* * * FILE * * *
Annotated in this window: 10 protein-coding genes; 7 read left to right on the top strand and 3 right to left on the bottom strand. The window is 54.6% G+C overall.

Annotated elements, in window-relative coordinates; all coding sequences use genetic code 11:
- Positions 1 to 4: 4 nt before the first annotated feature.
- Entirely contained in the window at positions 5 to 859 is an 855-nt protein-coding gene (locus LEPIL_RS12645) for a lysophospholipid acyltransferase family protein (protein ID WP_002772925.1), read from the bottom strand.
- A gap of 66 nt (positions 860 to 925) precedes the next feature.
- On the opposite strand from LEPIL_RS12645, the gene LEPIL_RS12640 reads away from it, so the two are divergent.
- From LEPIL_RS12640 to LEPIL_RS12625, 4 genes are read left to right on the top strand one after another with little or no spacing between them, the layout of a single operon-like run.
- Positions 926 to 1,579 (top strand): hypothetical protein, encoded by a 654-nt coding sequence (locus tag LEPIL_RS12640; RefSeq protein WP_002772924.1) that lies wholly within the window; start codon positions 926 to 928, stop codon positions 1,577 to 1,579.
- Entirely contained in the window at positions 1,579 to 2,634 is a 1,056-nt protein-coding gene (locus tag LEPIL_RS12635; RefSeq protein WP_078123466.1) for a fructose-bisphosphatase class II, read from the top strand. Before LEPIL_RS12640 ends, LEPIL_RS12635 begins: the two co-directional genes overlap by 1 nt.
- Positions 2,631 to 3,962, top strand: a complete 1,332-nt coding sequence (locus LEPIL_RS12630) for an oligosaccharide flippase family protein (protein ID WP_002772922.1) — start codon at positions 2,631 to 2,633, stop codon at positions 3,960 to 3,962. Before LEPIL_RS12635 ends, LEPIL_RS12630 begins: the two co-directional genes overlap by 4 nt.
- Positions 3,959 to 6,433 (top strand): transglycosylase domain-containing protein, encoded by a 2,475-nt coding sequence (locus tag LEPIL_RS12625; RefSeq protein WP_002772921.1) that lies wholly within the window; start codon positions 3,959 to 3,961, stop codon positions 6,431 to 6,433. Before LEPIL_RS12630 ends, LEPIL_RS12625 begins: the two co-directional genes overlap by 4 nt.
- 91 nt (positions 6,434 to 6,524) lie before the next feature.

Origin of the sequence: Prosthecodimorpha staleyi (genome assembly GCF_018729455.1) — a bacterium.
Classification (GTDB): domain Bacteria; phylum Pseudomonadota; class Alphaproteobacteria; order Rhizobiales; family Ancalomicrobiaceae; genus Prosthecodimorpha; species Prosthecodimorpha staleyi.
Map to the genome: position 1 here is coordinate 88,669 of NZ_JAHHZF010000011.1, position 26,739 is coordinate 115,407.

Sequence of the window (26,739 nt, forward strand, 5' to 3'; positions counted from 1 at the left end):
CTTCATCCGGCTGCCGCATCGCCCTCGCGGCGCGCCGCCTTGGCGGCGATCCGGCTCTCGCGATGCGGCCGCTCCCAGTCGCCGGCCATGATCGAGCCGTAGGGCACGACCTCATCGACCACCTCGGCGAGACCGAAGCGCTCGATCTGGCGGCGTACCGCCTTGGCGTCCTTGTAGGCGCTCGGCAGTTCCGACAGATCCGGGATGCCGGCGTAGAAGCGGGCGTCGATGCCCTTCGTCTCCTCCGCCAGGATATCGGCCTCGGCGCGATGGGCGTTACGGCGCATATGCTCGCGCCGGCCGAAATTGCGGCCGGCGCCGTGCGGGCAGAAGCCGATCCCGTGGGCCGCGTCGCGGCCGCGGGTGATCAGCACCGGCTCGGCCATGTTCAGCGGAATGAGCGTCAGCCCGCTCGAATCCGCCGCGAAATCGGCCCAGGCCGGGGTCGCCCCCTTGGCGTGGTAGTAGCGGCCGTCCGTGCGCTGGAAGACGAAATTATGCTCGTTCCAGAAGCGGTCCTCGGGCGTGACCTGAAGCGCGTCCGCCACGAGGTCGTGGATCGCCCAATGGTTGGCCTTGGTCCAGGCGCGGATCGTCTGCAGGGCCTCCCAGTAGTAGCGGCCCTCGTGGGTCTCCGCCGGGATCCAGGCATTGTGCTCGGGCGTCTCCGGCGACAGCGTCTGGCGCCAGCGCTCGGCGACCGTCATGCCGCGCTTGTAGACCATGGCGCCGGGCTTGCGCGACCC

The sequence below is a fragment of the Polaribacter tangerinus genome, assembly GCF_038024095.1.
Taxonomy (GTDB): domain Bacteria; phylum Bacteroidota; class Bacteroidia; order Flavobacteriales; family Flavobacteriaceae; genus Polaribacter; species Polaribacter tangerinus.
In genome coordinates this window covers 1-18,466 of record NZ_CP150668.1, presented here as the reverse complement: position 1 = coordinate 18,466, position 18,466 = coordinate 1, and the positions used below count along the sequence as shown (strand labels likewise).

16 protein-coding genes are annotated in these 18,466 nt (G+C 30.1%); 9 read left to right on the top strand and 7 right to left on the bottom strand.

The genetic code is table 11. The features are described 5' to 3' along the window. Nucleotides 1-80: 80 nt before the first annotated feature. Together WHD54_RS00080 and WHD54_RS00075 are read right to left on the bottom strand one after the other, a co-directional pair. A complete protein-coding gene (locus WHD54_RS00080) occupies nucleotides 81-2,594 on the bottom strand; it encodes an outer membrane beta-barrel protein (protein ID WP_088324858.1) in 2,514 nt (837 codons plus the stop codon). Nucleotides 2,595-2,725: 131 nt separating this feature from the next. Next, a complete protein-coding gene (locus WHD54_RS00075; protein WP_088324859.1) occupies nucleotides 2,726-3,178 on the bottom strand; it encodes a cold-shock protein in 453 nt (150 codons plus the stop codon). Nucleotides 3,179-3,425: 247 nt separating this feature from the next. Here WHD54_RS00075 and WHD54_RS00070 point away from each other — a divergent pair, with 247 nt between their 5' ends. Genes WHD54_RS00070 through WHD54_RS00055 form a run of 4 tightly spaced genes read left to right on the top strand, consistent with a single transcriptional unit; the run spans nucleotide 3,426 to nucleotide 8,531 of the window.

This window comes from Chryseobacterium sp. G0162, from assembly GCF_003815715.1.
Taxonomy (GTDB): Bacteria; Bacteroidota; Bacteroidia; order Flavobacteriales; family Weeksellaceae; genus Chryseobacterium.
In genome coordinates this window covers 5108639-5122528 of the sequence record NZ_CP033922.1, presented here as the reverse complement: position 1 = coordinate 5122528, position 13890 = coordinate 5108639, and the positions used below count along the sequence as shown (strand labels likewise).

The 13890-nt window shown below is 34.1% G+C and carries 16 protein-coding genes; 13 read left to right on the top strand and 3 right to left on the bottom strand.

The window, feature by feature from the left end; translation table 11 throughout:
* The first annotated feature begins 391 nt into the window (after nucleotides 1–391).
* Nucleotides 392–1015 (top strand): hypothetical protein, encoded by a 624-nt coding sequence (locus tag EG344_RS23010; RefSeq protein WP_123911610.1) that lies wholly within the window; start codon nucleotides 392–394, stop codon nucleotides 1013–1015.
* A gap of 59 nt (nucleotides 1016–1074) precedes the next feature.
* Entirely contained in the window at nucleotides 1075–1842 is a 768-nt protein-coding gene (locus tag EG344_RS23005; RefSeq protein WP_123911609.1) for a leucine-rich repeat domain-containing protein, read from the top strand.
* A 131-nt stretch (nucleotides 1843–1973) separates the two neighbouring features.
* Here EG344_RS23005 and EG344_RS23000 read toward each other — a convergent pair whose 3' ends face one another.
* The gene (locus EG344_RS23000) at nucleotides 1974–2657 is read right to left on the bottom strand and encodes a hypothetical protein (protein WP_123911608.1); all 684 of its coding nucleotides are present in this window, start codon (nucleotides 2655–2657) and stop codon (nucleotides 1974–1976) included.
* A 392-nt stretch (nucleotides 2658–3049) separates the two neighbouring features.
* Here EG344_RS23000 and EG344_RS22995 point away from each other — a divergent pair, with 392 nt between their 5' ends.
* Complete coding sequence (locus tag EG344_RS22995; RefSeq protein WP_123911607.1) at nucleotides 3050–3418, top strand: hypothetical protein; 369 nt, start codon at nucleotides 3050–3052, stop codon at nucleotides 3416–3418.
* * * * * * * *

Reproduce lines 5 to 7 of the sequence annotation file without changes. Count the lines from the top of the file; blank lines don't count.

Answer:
- A gap of 66 nt (positions 860 to 925) precedes the next feature.
- On the opposite strand from LEPIL_RS12645, the gene LEPIL_RS12640 reads away from it, so the two are divergent.
- From LEPIL_RS12640 to LEPIL_RS12625, 4 genes are read left to right on the top strand one after another with little or no spacing between them, the layout of a single operon-like run.